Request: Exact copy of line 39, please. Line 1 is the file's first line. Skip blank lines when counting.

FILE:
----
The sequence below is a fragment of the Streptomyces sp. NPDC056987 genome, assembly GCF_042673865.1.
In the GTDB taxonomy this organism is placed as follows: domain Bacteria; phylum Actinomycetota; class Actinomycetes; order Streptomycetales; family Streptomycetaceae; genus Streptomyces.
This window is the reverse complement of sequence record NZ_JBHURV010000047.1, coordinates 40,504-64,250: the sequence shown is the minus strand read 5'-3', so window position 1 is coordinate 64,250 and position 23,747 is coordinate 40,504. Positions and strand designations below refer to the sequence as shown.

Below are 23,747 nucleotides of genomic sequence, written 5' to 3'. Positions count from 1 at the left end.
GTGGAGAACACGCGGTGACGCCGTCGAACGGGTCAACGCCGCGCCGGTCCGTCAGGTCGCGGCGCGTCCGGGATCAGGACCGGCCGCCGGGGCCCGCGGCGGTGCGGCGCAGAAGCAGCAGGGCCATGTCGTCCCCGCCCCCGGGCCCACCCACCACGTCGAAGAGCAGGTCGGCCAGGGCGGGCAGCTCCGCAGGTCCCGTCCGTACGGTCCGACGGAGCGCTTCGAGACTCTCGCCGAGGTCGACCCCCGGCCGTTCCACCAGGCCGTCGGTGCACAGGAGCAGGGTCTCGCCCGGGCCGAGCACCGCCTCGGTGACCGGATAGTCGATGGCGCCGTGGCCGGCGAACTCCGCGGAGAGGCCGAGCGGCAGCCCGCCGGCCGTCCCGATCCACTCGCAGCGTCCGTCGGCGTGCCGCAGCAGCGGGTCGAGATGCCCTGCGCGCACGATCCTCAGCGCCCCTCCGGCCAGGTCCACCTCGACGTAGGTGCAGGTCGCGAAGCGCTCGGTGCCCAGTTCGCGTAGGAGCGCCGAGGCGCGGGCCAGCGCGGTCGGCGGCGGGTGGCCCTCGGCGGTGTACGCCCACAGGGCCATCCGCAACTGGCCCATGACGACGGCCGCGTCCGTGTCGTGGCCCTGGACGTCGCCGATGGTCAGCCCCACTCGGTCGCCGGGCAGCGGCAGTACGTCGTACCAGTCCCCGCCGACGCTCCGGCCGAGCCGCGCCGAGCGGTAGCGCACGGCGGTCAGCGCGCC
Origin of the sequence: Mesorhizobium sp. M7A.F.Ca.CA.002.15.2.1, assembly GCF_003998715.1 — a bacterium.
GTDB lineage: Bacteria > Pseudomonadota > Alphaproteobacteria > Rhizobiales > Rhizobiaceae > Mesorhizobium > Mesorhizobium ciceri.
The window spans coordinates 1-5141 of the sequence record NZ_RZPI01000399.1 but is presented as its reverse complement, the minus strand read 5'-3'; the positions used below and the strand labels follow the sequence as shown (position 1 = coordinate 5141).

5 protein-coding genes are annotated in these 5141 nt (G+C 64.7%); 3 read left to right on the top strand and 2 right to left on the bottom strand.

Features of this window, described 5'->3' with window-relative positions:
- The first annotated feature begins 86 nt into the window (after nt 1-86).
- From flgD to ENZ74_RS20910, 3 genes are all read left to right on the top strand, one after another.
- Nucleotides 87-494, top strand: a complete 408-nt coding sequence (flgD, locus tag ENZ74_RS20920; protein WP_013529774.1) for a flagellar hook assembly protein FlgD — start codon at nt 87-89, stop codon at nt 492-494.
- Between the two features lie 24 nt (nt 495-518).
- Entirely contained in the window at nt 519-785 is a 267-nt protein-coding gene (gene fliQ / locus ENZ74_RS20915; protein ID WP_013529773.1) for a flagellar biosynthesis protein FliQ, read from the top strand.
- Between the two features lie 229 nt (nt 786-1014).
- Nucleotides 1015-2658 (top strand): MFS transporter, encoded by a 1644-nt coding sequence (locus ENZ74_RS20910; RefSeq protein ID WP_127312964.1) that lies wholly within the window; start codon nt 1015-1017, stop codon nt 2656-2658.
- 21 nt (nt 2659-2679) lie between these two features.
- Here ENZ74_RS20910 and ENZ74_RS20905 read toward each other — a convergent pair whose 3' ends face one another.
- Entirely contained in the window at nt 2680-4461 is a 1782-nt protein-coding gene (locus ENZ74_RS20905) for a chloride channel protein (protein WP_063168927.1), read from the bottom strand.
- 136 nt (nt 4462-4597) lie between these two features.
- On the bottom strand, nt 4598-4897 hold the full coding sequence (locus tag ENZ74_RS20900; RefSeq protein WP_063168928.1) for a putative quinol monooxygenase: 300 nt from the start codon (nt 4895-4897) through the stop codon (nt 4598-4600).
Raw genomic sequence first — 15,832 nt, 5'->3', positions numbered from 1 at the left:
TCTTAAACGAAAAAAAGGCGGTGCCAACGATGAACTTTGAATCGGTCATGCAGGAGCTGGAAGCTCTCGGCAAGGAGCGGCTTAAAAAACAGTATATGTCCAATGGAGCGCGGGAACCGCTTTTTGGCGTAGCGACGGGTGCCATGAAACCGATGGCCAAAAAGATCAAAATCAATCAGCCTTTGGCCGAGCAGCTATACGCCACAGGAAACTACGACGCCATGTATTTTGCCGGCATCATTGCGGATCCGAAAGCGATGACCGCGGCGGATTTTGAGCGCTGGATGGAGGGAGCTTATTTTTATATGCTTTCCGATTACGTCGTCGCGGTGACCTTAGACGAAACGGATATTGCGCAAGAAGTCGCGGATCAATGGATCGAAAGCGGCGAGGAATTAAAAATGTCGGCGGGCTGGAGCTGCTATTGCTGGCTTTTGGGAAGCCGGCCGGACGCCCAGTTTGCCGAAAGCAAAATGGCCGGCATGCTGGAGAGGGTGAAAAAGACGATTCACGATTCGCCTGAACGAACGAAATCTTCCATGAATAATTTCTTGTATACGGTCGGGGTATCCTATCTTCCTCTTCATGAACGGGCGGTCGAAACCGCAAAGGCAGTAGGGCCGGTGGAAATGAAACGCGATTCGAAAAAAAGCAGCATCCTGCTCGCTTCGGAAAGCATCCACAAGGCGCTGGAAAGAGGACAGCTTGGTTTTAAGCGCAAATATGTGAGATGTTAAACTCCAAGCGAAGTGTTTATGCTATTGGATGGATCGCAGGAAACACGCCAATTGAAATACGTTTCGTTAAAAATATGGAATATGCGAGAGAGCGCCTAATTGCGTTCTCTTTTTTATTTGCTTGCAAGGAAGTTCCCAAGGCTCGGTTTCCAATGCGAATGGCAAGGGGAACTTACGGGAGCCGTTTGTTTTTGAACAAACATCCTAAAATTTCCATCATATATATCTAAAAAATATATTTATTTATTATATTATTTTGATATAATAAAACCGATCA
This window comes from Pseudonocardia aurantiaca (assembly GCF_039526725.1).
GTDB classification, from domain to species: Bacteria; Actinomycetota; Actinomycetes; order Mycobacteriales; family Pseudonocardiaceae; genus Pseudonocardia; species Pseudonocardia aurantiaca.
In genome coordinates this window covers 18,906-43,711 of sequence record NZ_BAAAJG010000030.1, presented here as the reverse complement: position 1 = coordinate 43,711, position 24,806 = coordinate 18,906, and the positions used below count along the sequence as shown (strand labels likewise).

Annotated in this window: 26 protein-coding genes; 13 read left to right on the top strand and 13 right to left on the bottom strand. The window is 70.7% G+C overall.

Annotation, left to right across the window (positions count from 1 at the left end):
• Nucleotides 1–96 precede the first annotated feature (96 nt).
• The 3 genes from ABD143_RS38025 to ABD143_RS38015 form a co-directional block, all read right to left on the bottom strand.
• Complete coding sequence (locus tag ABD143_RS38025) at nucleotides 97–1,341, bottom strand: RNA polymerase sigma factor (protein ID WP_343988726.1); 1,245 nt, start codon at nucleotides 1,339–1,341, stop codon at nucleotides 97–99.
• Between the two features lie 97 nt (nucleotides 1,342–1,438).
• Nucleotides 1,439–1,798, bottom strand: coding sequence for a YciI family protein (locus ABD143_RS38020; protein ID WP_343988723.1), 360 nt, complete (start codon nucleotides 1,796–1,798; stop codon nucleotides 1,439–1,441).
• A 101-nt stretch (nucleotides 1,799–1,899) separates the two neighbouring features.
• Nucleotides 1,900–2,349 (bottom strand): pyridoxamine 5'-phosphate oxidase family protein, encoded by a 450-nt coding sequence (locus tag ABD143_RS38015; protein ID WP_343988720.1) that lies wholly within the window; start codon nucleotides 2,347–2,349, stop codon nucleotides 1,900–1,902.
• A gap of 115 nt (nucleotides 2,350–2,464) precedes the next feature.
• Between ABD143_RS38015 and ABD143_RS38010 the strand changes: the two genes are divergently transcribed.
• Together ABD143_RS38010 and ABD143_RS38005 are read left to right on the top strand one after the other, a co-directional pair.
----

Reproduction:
• Together ABD143_RS38010 and ABD143_RS38005 are read left to right on the top strand one after the other, a co-directional pair.